The Structure of Your Roof
To get started, here are the 10 basic components of the structure of your roof:
The role shingles play in the makeup of your roof is vital. There are 4 main functions:
Shingles are an important part of your roof. They are the first thing you see when you look at the roof of a house and depending on the color and style, your shingles can change the look of your house drastically. Aesthetically, the shingles are the most visually impactful aspect of your roofing.
This is a crucial element of the shingles of a roof. Durability of your house’s shingles affects the lifespan of your roof directly. When having a roof replaced or reinstalled, it’s important to do research on the type of shingle planning to be installed to make sure you are getting a quality product at an affordable price.
More than simply aesthetics, the color of your shingles impacts the utility of your roof. This is because due to the color chosen for your roof, you may have more or less impact from the heat. A lighter color will attract less heat than a darker color shingle. Of course, this also depends on the type of shingles used, but in most cases the color of your house’s shingles has an impact on the energy efficiency of your home. Depending on the hue of the shingle, this impact can be large or small. For a noticeable impact, choose a shingle that is Energy Star Certified.
4. First Line of Defense
Roofing shingles go through intense amounts of research, development, and engineering in order to stop water from being able to enter your home. There are many other parts of a roofing system, but shingles are what make up the majority of your roof and their most important job is to not allow water to run under their surface.
2. Synthetic Underlayment
This is the material that is laid over plywood sheathing to seal it from the weather damage. It is made from a synthetic material, typically either polymer or polypropylene (although there are a variety of other materials that are used as well). It is not always required per building code, but is certainly a good addition to the roof system. This underlayment can be a useful factor in the protection of unwanted and unwarranted extreme weather.
3. Ridge Board
The purpose of the ridge board is to join rafters at the top of a roof structure. A ridge board is at least 1” in width and length depends on the size of the run. This is the section at the peak of a roof that is where both sides of the roof meet in the middle.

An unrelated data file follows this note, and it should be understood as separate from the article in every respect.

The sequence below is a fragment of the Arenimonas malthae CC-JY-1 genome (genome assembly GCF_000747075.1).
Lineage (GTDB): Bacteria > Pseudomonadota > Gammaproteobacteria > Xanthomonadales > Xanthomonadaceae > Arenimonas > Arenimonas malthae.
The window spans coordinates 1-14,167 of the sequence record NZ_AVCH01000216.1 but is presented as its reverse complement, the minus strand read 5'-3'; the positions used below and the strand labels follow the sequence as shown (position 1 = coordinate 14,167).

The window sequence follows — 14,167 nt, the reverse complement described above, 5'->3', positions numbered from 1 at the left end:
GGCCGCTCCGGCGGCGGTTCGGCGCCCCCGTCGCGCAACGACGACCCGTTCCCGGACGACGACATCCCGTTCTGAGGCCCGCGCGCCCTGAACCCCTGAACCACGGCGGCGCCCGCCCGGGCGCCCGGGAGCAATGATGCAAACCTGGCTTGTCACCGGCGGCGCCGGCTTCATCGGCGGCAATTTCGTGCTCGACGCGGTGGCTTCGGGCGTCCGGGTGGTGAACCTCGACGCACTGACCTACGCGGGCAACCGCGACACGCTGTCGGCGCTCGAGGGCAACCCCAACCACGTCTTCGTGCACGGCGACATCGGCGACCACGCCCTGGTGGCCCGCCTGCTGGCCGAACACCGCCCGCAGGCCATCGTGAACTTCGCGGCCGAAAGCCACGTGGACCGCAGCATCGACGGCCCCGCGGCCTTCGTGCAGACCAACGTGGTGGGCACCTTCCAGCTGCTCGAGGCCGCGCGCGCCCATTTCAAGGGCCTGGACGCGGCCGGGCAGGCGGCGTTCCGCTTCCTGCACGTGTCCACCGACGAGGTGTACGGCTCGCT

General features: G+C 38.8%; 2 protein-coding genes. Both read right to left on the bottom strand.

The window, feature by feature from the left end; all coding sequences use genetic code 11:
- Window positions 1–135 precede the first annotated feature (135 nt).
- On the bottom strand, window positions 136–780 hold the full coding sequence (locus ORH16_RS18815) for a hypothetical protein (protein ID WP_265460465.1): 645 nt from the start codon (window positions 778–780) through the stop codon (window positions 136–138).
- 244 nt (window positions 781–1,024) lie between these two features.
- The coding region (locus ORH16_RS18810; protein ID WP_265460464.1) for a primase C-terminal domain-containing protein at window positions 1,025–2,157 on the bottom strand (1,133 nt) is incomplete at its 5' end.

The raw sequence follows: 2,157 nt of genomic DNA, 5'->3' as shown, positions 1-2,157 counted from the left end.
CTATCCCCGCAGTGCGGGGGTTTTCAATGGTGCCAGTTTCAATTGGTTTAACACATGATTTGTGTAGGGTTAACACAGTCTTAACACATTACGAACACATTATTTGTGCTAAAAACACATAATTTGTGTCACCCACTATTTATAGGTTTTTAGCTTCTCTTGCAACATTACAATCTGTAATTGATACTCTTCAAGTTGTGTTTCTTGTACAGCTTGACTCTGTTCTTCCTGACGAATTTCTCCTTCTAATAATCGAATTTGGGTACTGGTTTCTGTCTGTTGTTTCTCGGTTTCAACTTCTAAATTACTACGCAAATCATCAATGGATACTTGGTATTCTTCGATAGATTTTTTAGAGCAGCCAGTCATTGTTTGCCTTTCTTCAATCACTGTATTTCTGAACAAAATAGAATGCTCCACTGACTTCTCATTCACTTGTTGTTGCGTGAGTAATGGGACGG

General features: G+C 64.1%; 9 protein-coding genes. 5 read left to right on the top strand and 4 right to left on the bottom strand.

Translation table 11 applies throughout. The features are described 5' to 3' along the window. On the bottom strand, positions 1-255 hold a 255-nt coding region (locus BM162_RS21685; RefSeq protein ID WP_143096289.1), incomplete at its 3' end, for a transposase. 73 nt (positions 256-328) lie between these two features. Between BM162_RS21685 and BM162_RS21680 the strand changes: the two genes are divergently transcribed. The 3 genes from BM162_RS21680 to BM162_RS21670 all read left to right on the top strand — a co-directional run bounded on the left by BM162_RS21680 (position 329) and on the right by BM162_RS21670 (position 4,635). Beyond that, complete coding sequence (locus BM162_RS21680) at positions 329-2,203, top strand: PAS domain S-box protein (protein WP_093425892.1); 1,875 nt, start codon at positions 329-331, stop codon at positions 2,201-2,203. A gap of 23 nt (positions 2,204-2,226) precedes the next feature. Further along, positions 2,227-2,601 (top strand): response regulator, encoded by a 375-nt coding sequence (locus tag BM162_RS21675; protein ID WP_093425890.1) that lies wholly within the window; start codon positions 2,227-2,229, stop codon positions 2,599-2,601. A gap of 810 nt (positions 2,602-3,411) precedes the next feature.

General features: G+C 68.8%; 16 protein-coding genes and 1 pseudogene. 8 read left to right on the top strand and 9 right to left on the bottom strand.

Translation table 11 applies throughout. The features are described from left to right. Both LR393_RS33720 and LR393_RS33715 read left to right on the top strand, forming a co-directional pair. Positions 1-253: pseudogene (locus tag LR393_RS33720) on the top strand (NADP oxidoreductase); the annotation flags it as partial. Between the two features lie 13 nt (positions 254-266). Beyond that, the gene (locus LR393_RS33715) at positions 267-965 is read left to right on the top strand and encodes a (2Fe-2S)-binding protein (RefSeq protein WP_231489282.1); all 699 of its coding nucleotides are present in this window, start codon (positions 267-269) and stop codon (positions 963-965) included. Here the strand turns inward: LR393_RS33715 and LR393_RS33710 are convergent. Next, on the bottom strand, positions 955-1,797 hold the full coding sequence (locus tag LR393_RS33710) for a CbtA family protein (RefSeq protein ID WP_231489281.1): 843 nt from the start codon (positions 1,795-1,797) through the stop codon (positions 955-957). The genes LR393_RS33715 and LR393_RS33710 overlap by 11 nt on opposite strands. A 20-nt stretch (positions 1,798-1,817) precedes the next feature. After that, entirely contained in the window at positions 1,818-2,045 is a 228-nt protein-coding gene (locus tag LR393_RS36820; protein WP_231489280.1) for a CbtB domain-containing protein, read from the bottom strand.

4. Rafters in the Structure of Your Roof
The rafters are the wood beams (sometimes metal) that support your home. They are the skeleton of your roof, making up the bone structure to be built upon by the other layers of the roof.
5. Collar Ties
Collar Ties prevent the rafter frames from separating. They are the section of the roof’s “skeleton” that aid in evening out the load of the roof, so things are evenly dispersed and well-balanced. Typically, the ties are on every other rafter about 48 inches apart; enough to ensure stability, and not overdo it.
6. Solid Plywood Decking
The most common type of roof decking is also referred to as roof sheathing. From the name you may be able to guess, but this is a solid layer of decking that is laid down before the many other layers.
There are actually two different types of roof decking:
1. Plank Decking
Plank decking is made up of rectangular wooden boards that are either sizes 1×6 or 1×8. These are often seen on older homes, and covered over with plywood when a roof is replaced today.
2. Sheet Decking
Sheet decking (or sheathing) are flat sheets of wood. There are two types of sheet decking that are used:
1. Oriented Strand Board, often referred to as “OBS”
2. Plywood. Plywood comes in different lengths and thicknesses, but most often roofers install 1/2″ thick sheets that come in 4’x8′ widths and lengths. Plywood is the most common type of roof sheathing installed today.
7. Ice and Water Shield
Ice and Water Shield is a product that you peel and stick onto the roof decking. This is an essential aspect of the roofing process that creates a water-proof barrier where ice and water are most likely to build up.
8. Seam Tape
Seam tape is a peel-and-stick type product similar to ice and water shield. It is not code in every state to include seam tape in a roofing system. But for states that it is required, seam tape is rolled out and stuck to the seams between the plywood sheets.
9. Drip Edge
Drip edge is an angled piece of flashing that covers the plywood decking and runs over the fascia board as well. At Guaranteed Roofing, we opt for F8 drip edge in most residential and shingle roofing applications. The F8 drip edge has a 6” width over the roof deck and about a 1 ¼” width portion that runs over the fascia. The purpose of drip edge is to redirect water runoff away from the walls of the home and into gutters.
10. Ridge Vent
Although not necessary on all roofs, the purpose of a ridge vent is to allow air to escape from the pitched roofs. Ridge vents are only unnecessary if the roof already has adequate ventilation without it. When installed, they run the entire length of the roof at the top of the ridge.
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